Keeping an eye on your own spending can be difficult, especially if you like to impulse buy. But when it comes to your partner, it can often be difficult to monitor what they are spending without being controlling or intrusive. There are some signs, however, that your partner could be spending too much money:
You notice strange transactions on the account
If you have a shared account, you can easily monitor what is going in and coming out online, by logging in any time of day. If you start to notice transactions on the account which you can’t explain, it could possibly be your partner spending the money. If these transactions are taking you into the red, it might be best to approach your partner tactfully. Don’t approach the topic in an argumentative way, but try and adopt an open and honest dialogue with them.
Your credit history is poor
By linking yourself with your partner financially, whether this is with joint accounts, credit cards or your mortgage, your credit histories affect each other. If you notice yours seems poor, consider the impact your partner is having on you. Perhaps you should also consider severing your financial ties with them and managing money separately, to overcome this problem. The Money Advice Service also suggests these four options to manage money together:
- Keep separate accounts
- Share and manage everything as a couple
- Share some responsibilities but keep some things private
- The main earner pays their partner an ‘allowance’
Your partner seems shifty and on edge
Debt can cause stress. If your partner seems to be buying a lot and suffering with repaying the debt, it might be best to talk to them openly and honestly and try and tackle the problem together.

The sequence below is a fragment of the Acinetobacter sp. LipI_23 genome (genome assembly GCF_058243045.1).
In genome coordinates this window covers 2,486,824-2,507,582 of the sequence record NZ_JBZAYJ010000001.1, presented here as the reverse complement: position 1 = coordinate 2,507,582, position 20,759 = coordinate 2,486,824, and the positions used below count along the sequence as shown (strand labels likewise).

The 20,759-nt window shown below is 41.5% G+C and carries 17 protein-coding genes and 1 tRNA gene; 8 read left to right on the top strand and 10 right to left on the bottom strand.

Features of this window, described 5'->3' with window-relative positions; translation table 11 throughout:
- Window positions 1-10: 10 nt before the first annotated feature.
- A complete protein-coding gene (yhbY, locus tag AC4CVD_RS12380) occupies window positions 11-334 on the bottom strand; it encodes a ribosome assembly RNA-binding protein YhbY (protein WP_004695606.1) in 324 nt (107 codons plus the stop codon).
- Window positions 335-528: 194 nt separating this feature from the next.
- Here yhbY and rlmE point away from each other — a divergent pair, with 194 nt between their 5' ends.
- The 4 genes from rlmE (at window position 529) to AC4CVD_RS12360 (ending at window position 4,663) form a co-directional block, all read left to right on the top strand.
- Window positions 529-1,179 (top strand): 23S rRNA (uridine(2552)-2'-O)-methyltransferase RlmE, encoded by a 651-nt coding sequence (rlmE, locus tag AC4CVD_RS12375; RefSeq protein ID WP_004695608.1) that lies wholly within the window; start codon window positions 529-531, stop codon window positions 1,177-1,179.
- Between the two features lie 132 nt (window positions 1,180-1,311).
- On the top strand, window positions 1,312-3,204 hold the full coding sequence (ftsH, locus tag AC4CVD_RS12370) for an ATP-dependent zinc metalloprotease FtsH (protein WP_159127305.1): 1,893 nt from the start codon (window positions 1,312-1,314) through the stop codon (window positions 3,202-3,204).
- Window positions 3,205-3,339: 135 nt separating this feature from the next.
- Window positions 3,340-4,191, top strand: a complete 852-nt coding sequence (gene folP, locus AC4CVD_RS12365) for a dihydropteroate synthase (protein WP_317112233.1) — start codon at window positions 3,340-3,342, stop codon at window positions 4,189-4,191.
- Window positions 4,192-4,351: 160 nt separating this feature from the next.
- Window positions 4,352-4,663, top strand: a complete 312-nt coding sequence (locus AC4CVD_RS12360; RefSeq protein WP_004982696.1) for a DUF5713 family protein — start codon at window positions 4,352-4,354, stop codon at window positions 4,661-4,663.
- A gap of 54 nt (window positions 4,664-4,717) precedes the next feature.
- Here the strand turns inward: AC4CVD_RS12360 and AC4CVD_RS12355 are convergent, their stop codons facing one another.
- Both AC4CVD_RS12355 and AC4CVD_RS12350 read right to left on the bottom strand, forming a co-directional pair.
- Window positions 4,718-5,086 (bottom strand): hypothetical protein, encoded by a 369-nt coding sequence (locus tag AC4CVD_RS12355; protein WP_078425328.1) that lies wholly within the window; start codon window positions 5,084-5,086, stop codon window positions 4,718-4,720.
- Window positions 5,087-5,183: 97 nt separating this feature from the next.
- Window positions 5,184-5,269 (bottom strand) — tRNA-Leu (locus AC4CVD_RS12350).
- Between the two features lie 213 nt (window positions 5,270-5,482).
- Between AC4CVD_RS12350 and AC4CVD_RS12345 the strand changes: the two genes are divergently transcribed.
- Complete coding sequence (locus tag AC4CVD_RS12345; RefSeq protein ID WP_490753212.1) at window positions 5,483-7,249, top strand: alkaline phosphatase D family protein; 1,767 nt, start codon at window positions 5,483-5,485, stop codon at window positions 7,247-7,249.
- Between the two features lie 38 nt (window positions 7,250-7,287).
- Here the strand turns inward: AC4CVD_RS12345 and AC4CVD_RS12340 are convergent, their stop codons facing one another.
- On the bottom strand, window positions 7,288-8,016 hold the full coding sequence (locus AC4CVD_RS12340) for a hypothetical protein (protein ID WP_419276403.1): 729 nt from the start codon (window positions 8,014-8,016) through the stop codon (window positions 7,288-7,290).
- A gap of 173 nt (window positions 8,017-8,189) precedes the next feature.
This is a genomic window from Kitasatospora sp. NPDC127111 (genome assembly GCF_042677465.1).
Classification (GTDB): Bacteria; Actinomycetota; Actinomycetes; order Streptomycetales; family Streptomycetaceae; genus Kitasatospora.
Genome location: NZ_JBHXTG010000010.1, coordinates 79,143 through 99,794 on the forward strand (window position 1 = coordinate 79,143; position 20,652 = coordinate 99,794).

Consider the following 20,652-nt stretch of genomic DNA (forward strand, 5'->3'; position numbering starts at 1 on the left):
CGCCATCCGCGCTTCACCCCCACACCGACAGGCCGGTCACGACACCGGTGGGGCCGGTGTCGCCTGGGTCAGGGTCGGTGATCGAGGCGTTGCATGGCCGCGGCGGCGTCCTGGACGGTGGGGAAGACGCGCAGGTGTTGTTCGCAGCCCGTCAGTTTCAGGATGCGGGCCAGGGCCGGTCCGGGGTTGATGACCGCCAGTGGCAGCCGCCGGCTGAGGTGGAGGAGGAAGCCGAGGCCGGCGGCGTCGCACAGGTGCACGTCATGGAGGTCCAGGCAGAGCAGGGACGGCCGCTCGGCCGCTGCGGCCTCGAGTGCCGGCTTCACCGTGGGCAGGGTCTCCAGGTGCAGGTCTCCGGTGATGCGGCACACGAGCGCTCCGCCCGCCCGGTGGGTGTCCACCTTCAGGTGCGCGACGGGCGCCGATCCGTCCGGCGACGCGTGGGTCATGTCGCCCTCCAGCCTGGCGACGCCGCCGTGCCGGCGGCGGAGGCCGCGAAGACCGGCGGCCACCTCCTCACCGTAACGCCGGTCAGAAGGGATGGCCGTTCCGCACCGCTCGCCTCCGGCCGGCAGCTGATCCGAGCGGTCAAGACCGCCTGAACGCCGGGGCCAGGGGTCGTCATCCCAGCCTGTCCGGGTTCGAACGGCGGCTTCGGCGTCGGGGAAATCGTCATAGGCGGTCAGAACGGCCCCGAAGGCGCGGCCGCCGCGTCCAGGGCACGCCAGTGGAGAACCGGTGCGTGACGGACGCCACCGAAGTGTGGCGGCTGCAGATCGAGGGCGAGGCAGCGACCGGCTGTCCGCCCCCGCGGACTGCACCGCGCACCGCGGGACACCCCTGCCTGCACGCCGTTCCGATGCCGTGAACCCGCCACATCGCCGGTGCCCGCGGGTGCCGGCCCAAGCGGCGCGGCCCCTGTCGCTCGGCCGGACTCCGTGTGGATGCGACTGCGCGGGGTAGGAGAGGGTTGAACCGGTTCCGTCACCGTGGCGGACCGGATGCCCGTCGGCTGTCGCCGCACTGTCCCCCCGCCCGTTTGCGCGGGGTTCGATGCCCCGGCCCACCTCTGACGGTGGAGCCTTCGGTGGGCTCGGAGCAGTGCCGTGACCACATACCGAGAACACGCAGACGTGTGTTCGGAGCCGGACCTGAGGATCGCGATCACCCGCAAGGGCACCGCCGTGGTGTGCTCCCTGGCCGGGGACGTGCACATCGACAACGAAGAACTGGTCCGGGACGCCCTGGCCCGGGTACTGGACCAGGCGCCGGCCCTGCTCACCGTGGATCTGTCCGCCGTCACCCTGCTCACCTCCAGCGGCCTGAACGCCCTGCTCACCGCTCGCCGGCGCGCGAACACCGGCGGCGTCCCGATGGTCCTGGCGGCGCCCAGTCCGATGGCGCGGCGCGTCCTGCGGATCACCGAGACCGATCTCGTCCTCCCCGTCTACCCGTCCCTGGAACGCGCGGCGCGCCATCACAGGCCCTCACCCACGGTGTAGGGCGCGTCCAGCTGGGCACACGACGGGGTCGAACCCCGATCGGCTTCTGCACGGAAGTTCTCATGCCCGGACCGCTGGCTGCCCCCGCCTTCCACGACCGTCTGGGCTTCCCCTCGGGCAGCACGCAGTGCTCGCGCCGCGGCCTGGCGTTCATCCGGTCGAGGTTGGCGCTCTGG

Firstly, you’ll want to stop the spending in its tracks. So, say to yourself, do I really need it? Can I afford it? And, what will it cost me overall? (Taking into account interest on a loan, etc.) Experts agree that by pausing before a purchase and asking yourself these questions, you can halt impulse decisions and take back control of your spending. You might also consider removing credit cards from your partner as a temporary measure and even suggesting moving all bills etc over to your own name. This means you can keep a check on spending to ensure that the debt doesn’t accumulate in the interim.
Secondly, you’ll want to address the stress that the debt is causing your partner. Seeking help from debt advice charities can help you to put a repayment plan in place that is realistic, and if the stress is really severe, you might consider hiring the help of a counsellor. They can help you address deeper emotional issues causing the spending. Usually in these cases, the spending is a bi-product of a larger ongoing problem.